What if Western companies leave the Chinese market?



Nike, H&M and a series of Western brands dilemma in China. Retailers are "stuck" between nationalist Chinese consumers and those who oppose unethical behavior at home.

For more than a year, several major foreign apparel and technology companies have expressed opposition to the use of "forced labor" in Xinjiang.  But it seems that these big companies dare not flaunt these actions, for fear of angering Beijing and 1.4 billion Chinese consumers.  

 There have been times in the past that Chinese people have carried out nationalist protests against foreign companies.  This time, however, the campaign appears to be part of a broader, more permanent counterattack.  Foreign companies are forced to make the option they have been trying to avoid: either favoring China or withdrawing from the Chinese market.

H&M, Nike and a series of Western brands dilemma in ChinaWhat if Western companies leave the Chinese market? / ph: pexels

 The newest company is H&M.  An online national boycott was launched after netizens "dug up" a statement a few months ago on the website of the Swedish apparel manufacturer, in which H&M displayed  expressed concern over reports of forced labor in Xinjiang.  Government officials and state media are involved.  A group of online communities surrounded H&M and other brands, including Nike, Uniqlo and Adidas, asking them to withdraw past claims about Xinjiang if they want to continue making money in China.

 On March 26, Chinese apps, from e-commerce to maps, kicked H&M off their platforms.  By the next day, several H&M stores in China were closed.  The China branch, which has a turnover of $1 billion, about 5% of H&M's total global revenue by 2020, is at stake.  Many Chinese celebrities have openly abandoned the brands they once supported including H&M, Adidas, Nike, Puma and Uniqlo.  Actress Zhou Dongwu gave up her contract with Burberry because she said that British luxury coat maker, a member of the appraisal firm Better Cotton Initiative (BCI), did not "expressly state and make public her stance on cotton production in Xinjiang, "her representative said.  Tech giant Tencent has removed Burberry-designed outfits from its online games.

 The attack on foreign companies comes as both China and the West are tumultuous about the "economic separation" between the two regions that have been closely tied together after decades of globalization.  Part of the conflict arose around important technologies like computer chips and artificial intelligence.  But China's new five-year plan makes it clearer its self-sufficiency ambition to help shield China from a volatile and risky international environment.  It seems that China sees itself as increasingly able to put economic pressure on other countries with the "weapon" that is the attractiveness of the world's second-largest economy.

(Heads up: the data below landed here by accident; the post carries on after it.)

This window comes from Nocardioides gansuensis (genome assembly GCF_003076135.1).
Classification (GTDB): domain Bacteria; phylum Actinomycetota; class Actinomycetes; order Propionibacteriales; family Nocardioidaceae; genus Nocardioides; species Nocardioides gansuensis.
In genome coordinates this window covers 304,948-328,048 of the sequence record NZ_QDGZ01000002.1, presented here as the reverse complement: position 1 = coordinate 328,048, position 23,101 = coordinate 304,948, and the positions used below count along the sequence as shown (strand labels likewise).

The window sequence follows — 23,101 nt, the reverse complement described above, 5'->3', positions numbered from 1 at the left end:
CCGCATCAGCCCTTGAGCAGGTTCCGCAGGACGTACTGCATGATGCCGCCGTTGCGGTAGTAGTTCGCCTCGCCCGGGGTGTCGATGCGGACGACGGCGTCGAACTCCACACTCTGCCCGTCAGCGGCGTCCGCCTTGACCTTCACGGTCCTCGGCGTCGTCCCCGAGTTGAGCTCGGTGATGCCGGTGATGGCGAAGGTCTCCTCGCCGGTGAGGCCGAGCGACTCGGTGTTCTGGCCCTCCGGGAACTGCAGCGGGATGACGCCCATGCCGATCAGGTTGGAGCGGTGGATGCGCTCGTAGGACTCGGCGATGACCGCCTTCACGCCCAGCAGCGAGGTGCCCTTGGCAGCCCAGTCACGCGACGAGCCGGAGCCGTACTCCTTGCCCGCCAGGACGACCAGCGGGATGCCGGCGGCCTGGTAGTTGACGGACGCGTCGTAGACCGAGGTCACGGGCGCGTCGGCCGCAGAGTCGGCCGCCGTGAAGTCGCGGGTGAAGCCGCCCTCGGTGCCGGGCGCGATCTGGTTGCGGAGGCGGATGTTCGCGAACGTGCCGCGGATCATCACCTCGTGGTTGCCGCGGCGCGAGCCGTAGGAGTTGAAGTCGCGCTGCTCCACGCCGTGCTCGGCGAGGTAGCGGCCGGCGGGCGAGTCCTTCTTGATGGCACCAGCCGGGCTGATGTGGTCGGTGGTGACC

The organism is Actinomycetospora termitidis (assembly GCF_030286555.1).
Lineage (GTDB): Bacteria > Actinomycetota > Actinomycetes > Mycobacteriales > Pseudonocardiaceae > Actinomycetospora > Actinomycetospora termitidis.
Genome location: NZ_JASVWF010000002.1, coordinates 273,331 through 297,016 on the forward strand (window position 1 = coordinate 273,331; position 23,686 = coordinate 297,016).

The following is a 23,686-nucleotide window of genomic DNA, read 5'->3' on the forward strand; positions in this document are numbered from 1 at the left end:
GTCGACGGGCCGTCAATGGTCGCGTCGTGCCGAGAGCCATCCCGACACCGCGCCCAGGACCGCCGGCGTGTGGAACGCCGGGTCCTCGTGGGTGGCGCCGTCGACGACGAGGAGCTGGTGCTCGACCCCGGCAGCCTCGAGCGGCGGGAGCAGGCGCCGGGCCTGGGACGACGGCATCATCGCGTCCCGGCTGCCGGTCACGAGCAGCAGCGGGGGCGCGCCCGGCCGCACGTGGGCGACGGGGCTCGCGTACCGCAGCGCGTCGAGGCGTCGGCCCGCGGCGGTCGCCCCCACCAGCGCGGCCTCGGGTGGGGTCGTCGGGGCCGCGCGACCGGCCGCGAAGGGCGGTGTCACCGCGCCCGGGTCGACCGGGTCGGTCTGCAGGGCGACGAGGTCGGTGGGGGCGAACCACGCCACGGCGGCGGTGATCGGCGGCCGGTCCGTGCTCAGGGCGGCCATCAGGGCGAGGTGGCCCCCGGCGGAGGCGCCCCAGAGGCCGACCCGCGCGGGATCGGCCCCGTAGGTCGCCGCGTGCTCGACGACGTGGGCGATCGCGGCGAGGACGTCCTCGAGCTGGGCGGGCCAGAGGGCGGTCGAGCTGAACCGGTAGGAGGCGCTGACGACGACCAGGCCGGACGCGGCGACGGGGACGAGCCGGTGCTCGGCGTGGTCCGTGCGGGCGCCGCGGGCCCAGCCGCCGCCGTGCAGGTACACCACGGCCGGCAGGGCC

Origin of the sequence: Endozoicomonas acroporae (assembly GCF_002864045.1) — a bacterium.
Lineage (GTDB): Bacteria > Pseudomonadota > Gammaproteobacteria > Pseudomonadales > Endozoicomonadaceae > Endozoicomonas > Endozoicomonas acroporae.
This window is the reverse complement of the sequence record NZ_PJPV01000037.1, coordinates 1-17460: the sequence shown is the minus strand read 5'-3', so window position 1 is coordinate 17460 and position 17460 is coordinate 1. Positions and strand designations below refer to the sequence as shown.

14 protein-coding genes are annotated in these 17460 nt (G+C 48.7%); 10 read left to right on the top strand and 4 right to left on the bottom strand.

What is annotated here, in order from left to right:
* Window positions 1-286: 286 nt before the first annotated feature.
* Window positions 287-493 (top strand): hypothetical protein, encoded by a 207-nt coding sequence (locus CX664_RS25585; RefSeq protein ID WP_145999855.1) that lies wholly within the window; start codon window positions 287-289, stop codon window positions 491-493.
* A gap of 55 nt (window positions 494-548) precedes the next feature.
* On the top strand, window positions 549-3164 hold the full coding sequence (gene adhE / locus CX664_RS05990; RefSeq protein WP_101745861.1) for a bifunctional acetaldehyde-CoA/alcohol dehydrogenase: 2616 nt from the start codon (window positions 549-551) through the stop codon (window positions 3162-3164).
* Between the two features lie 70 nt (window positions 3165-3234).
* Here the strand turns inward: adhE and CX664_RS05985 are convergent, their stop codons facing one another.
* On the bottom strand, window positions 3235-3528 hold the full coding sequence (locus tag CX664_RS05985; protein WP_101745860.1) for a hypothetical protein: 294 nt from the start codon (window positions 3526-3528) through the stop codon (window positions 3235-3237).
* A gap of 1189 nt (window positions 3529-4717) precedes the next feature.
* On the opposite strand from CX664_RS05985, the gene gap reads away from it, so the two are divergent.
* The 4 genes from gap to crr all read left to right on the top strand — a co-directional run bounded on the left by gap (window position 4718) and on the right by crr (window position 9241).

China's gravity is really strong.  Several garment companies, including Muji, Fila China and Hugo Boss, have issued testimonials on Chinese social media that they support Xinjiang cotton yarn.

 Other companies have clearly rejected earlier claims about Xinjiang.  They include PVH, the company that owns Calvin Klein and Inditex, the company that owns Zara, among other brands.  Inditex has 570 stores in mainland China as of January 2020, more than any other country outside its Spanish domestic market, and the outsourcing factories for Inditex in China use it.  more than 500,000 workers.

 Western brands that have taken a stance on Xinjiang may worry that being viewed as being submissive to the Chinese Communist Party could cause a backlash against consumers in the West, who it is increasingly expected that companies behave responsibly in everything from the treatment of workers to climate change.  Companies may also be calculating that the wave of nationalism in China will cool down.  And they are hedging their bets.

 Stock prices of H&M, Nike and Fast Retailing, which owns Uniqlo, all fell after the boycott, but later regained most of the lost points.  Companies with a more relaxed stance, such as Fila and Hugo Boss, responded in the same way.  The big winners are Chinese companies using Xinjiang cotton as pride, such as Anta, a major Hong Kong-listed sportswear maker (thanks in part to interest from patriotic retail investor).

 All of that could change as the Chinese authorities get really angry at criticism of their Xinjiang policies, and pressure from human rights campaigners and Western consumers continues increase.  

It is said that Western companies feel stuck. They know that responding to pressure from China by giving up on their own human rights commitments will cause controversy in their home market, they also worry about the consequences in China. 

 For Western companies in China, both options - Oppose or give in both carry risks.  But if foreign companies leave the Chinese market and reduce their dependence on the Chinese supply chain, the consequences could upset many Chinese shoppers and and affects millions of Chinese workers.

What if Western companies leave the Chinese market?

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